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ICUs: Where do patients come from? Data on source of admissions from large-scale Project IMPACT database

Cerner’s Project IMPACT (Improved Methods of Patient Information Access of Core Clinical Tasks) is – or perhaps was – a database to which many different hospitals submitted information about their intensive care unit (ICU) patients.  Although I have not yet been able to confirm this, it appears that the IMPACT database may no longer be in existence, or perhaps not being added to any more.  Researchers have studied this database and published a number of articles in the medical literature based on it.  Let’s take a look at some interesting data from one such article, based on over 250,000 adult (aged 18 or older) ICU patients who were hospitalized in 138 ICUs during the period 2001-2008.

Notes: All of the following statistics are given in the original source to one decimal place – I’ve rounded them off in this blog post.  The following statistics are based on patients who were admitted for the first time to the ICU during a hospitalization.

Where did they come from?  Source of adult ICU admissions:

  • 42 percent from the emergency department
  • 32 percent from the surgical suite
  • 16 percent from general care floor or step-down unit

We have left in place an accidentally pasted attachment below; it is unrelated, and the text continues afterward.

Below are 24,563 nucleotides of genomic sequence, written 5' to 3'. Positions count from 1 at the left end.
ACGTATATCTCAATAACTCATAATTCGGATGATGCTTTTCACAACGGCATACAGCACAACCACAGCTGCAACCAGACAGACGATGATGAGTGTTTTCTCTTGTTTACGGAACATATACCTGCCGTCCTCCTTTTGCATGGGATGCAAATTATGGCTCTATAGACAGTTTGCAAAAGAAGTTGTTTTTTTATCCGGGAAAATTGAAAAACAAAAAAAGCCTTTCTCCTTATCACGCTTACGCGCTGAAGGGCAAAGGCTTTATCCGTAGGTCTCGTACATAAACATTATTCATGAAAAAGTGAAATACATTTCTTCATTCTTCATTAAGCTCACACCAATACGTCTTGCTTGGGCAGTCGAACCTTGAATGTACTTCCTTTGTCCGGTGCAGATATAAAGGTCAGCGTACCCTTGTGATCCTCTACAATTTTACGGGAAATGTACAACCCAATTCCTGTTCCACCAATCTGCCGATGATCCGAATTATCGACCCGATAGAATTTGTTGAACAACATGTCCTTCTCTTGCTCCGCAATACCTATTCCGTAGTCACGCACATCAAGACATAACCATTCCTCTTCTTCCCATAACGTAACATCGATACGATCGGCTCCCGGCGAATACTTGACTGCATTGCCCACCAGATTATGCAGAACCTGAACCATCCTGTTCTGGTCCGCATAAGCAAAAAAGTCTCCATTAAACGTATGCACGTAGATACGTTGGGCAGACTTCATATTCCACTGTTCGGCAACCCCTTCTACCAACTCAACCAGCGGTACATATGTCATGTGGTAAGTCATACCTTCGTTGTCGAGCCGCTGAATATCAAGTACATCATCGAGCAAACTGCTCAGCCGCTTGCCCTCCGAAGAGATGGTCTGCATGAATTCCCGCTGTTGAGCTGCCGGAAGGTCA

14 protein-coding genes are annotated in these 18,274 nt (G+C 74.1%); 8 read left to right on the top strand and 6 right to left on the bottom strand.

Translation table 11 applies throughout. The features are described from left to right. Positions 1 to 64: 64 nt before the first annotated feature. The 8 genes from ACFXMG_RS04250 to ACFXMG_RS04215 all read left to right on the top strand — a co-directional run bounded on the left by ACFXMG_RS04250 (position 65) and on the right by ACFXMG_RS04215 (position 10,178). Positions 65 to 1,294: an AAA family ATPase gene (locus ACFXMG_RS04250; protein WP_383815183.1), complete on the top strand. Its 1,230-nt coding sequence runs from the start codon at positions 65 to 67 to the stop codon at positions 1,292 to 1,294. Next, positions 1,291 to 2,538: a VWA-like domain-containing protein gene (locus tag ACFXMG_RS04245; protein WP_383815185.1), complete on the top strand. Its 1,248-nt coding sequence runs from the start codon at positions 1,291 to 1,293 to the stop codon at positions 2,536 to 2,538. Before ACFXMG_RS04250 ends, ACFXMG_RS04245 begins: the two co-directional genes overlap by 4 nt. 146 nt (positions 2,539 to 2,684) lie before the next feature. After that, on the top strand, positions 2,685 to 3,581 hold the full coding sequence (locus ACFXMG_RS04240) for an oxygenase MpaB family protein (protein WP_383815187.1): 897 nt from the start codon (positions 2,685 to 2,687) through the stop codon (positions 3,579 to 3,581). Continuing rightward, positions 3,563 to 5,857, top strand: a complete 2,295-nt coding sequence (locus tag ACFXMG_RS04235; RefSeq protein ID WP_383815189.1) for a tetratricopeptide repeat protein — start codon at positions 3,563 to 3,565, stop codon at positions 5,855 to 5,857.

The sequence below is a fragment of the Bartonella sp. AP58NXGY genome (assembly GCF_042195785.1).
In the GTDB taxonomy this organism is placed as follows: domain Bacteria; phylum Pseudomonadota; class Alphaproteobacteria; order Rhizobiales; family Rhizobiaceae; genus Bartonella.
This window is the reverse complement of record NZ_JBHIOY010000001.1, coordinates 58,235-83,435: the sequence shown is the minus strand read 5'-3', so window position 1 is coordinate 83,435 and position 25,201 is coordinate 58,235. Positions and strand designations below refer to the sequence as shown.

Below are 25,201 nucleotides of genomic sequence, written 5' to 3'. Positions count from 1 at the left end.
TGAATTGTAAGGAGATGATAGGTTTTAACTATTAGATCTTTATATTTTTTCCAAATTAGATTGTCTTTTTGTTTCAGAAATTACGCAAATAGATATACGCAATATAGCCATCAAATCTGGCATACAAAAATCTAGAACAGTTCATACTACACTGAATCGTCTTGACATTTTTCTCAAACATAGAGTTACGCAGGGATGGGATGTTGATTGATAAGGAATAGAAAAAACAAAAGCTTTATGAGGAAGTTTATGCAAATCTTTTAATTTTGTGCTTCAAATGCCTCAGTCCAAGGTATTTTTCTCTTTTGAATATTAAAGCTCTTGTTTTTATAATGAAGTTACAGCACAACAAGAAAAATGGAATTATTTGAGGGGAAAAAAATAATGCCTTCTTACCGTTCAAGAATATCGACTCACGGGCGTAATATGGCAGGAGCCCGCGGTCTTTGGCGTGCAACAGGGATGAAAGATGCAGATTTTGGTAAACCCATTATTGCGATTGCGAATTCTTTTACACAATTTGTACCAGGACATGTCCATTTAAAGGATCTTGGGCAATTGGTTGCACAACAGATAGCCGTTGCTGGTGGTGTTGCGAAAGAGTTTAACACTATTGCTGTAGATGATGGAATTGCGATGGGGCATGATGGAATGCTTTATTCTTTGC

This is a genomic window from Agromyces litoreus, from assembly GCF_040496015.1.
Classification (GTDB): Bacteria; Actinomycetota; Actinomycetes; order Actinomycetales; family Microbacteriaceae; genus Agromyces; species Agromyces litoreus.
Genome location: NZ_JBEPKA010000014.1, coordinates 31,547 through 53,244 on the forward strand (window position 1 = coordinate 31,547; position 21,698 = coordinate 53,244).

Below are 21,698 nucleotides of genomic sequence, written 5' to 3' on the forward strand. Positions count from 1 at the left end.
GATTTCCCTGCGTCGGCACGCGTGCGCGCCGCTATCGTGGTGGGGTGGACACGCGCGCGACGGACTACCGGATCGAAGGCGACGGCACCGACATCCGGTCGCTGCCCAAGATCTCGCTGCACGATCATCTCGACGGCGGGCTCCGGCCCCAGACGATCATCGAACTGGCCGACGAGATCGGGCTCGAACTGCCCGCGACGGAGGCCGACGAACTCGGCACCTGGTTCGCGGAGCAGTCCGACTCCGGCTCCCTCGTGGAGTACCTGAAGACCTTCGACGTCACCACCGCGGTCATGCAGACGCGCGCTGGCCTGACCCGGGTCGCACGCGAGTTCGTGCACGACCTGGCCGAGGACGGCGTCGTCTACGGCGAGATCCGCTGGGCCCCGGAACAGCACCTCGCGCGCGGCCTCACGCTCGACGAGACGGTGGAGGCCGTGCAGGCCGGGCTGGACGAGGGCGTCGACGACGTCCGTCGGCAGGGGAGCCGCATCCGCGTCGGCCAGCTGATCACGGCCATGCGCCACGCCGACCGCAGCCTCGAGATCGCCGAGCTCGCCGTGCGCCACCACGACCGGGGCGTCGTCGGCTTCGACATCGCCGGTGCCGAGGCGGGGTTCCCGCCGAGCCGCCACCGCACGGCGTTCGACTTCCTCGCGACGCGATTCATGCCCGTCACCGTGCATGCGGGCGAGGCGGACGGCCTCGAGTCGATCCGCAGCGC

•  8 percent from another hospital
  •  3 percent from another location

What kind of adult patient is admitted to ICU?

  • 66 percent medical
  • 22 percent scheduled surgical
  • 12 percent unscheduled surgical

Is the ICU a closed model or an open model?

  • 75 percent open model with optional or no intensivist consult
  • 20 percent open model with mandatory intensivist consult
  •   4 percent closed model

Payer mix for adult ICU patients

  • 50 percent Medicare
  • 30 percent private insurance
  •  9 percent self pay
  •  9 percent Medicaid
  •  3 percent other

Source: Brown, S.E., Ratcliffe, S.J., and others. (2014, Aug.) An empirical comparison of key statistical attributes among potential ICU quality indicators. Critical Care Medicine, 42(8), 1821-1831. Retrieved from http://www.ncbi.nlm.nih.gov/pmc/articles/PMC4212919/pdf/nihms635834.pdf   Posted by AHA Resource Center (312) 422-2050, rc@aha.org  Note: The link takes you to a free full text “author manuscript,” which is what I used to provide the data noted above.  It was later published in the journal Critical Care Medicine, as noted in the citation.

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